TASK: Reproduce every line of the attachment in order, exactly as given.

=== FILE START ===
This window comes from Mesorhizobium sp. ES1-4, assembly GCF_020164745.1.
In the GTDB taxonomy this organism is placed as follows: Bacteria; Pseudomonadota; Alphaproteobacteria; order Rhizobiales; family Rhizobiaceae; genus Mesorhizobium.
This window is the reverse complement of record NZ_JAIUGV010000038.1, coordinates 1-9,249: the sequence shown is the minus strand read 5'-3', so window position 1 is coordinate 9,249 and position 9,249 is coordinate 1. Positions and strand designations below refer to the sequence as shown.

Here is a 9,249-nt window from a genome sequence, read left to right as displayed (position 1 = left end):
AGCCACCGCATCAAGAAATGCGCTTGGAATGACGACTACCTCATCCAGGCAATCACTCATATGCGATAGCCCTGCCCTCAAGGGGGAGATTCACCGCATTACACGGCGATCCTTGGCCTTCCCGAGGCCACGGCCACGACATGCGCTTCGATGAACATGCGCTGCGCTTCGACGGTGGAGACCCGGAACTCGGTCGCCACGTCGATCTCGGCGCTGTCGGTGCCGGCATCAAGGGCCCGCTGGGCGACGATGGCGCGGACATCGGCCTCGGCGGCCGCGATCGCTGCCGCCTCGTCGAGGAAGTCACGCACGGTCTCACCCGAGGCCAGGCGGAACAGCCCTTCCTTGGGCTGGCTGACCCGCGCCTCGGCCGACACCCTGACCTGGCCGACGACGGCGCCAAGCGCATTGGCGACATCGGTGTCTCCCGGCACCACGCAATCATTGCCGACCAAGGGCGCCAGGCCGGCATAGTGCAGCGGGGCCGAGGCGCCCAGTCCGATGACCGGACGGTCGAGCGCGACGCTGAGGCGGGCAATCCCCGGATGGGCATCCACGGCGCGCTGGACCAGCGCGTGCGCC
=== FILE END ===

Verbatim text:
This window comes from Mesorhizobium sp. ES1-4, assembly GCF_020164745.1.
In the GTDB taxonomy this organism is placed as follows: Bacteria; Pseudomonadota; Alphaproteobacteria; order Rhizobiales; family Rhizobiaceae; genus Mesorhizobium.
This window is the reverse complement of record NZ_JAIUGV010000038.1, coordinates 1-9,249: the sequence shown is the minus strand read 5'-3', so window position 1 is coordinate 9,249 and position 9,249 is coordinate 1. Positions and strand designations below refer to the sequence as shown.

Here is a 9,249-nt window from a genome sequence, read left to right as displayed (position 1 = left end):
AGCCACCGCATCAAGAAATGCGCTTGGAATGACGACTACCTCATCCAGGCAATCACTCATATGCGATAGCCCTGCCCTCAAGGGGGAGATTCACCGCATTACACGGCGATCCTTGGCCTTCCCGAGGCCACGGCCACGACATGCGCTTCGATGAACATGCGCTGCGCTTCGACGGTGGAGACCCGGAACTCGGTCGCCACGTCGATCTCGGCGCTGTCGGTGCCGGCATCAAGGGCCCGCTGGGCGACGATGGCGCGGACATCGGCCTCGGCGGCCGCGATCGCTGCCGCCTCGTCGAGGAAGTCACGCACGGTCTCACCCGAGGCCAGGCGGAACAGCCCTTCCTTGGGCTGGCTGACCCGCGCCTCGGCCGACACCCTGACCTGGCCGACGACGGCGCCAAGCGCATTGGCGACATCGGTGTCTCCCGGCACCACGCAATCATTGCCGACCAAGGGCGCCAGGCCGGCATAGTGCAGCGGGGCCGAGGCGCCCAGTCCGATGACCGGACGGTCGAGCGCGACGCTGAGGCGGGCAATCCCCGGATGGGCATCCACGGCGCGCTGGACCAGCGCGTGCGCC